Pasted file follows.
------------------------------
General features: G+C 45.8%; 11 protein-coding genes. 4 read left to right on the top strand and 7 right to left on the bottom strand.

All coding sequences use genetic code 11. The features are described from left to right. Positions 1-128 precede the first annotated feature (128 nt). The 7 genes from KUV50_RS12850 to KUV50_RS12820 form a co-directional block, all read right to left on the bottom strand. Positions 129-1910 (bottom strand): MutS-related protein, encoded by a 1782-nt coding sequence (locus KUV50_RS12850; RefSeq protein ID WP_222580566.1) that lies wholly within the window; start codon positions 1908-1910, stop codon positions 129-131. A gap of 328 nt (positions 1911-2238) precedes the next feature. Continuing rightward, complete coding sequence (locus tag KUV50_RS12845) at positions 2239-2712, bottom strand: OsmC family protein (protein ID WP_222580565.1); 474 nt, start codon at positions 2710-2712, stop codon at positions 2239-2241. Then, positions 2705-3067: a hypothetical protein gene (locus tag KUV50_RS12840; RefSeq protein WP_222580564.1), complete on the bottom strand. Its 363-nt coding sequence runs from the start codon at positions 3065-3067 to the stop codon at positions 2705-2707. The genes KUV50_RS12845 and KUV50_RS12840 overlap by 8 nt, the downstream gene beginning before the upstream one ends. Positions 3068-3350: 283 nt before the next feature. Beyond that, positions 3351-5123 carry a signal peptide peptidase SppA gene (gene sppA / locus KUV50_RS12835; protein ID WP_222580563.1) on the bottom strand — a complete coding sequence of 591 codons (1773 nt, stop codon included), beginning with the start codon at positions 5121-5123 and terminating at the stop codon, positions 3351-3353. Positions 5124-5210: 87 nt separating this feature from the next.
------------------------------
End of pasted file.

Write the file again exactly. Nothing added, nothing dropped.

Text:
General features: G+C 45.8%; 11 protein-coding genes. 4 read left to right on the top strand and 7 right to left on the bottom strand.

All coding sequences use genetic code 11. The features are described from left to right. Positions 1-128 precede the first annotated feature (128 nt). The 7 genes from KUV50_RS12850 to KUV50_RS12820 form a co-directional block, all read right to left on the bottom strand. Positions 129-1910 (bottom strand): MutS-related protein, encoded by a 1782-nt coding sequence (locus KUV50_RS12850; RefSeq protein ID WP_222580566.1) that lies wholly within the window; start codon positions 1908-1910, stop codon positions 129-131. A gap of 328 nt (positions 1911-2238) precedes the next feature. Continuing rightward, complete coding sequence (locus tag KUV50_RS12845) at positions 2239-2712, bottom strand: OsmC family protein (protein ID WP_222580565.1); 474 nt, start codon at positions 2710-2712, stop codon at positions 2239-2241. Then, positions 2705-3067: a hypothetical protein gene (locus tag KUV50_RS12840; RefSeq protein WP_222580564.1), complete on the bottom strand. Its 363-nt coding sequence runs from the start codon at positions 3065-3067 to the stop codon at positions 2705-2707. The genes KUV50_RS12845 and KUV50_RS12840 overlap by 8 nt, the downstream gene beginning before the upstream one ends. Positions 3068-3350: 283 nt before the next feature. Beyond that, positions 3351-5123 carry a signal peptide peptidase SppA gene (gene sppA / locus KUV50_RS12835; protein ID WP_222580563.1) on the bottom strand — a complete coding sequence of 591 codons (1773 nt, stop codon included), beginning with the start codon at positions 5121-5123 and terminating at the stop codon, positions 3351-3353. Positions 5124-5210: 87 nt separating this feature from the next.